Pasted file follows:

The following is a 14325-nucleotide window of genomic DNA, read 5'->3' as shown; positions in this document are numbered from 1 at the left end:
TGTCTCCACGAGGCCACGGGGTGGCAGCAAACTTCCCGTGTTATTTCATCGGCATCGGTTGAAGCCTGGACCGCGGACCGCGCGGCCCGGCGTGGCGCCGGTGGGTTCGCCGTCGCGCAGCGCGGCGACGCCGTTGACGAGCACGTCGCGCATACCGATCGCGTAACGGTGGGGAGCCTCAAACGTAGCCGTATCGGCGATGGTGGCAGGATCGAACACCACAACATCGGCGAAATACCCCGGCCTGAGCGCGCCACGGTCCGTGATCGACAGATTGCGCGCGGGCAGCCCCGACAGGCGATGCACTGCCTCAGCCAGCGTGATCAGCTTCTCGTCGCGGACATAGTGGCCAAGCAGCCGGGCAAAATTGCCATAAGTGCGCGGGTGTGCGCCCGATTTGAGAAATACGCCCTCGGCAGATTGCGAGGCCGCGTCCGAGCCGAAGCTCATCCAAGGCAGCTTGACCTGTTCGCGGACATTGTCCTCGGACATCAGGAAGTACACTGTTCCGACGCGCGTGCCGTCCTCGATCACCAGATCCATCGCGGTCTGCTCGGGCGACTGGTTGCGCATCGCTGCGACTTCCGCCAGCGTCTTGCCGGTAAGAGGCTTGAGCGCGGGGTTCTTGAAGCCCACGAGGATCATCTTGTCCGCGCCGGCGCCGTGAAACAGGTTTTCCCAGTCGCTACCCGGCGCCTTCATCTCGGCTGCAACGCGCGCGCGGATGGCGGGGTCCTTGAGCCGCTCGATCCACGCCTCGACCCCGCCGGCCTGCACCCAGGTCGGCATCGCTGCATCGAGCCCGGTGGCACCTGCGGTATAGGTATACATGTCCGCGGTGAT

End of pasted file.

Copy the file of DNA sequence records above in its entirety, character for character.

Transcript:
The following is a 14325-nucleotide window of genomic DNA, read 5'->3' as shown; positions in this document are numbered from 1 at the left end:
TGTCTCCACGAGGCCACGGGGTGGCAGCAAACTTCCCGTGTTATTTCATCGGCATCGGTTGAAGCCTGGACCGCGGACCGCGCGGCCCGGCGTGGCGCCGGTGGGTTCGCCGTCGCGCAGCGCGGCGACGCCGTTGACGAGCACGTCGCGCATACCGATCGCGTAACGGTGGGGAGCCTCAAACGTAGCCGTATCGGCGATGGTGGCAGGATCGAACACCACAACATCGGCGAAATACCCCGGCCTGAGCGCGCCACGGTCCGTGATCGACAGATTGCGCGCGGGCAGCCCCGACAGGCGATGCACTGCCTCAGCCAGCGTGATCAGCTTCTCGTCGCGGACATAGTGGCCAAGCAGCCGGGCAAAATTGCCATAAGTGCGCGGGTGTGCGCCCGATTTGAGAAATACGCCCTCGGCAGATTGCGAGGCCGCGTCCGAGCCGAAGCTCATCCAAGGCAGCTTGACCTGTTCGCGGACATTGTCCTCGGACATCAGGAAGTACACTGTTCCGACGCGCGTGCCGTCCTCGATCACCAGATCCATCGCGGTCTGCTCGGGCGACTGGTTGCGCATCGCTGCGACTTCCGCCAGCGTCTTGCCGGTAAGAGGCTTGAGCGCGGGGTTCTTGAAGCCCACGAGGATCATCTTGTCCGCGCCGGCGCCGTGAAACAGGTTTTCCCAGTCGCTACCCGGCGCCTTCATCTCGGCTGCAACGCGCGCGCGGATGGCGGGGTCCTTGAGCCGCTCGATCCACGCCTCGACCCCGCCGGCCTGCACCCAGGTCGGCATCGCTGCATCGAGCCCGGTGGCACCTGCGGTATAGGTATACATGTCCGCGGTGAT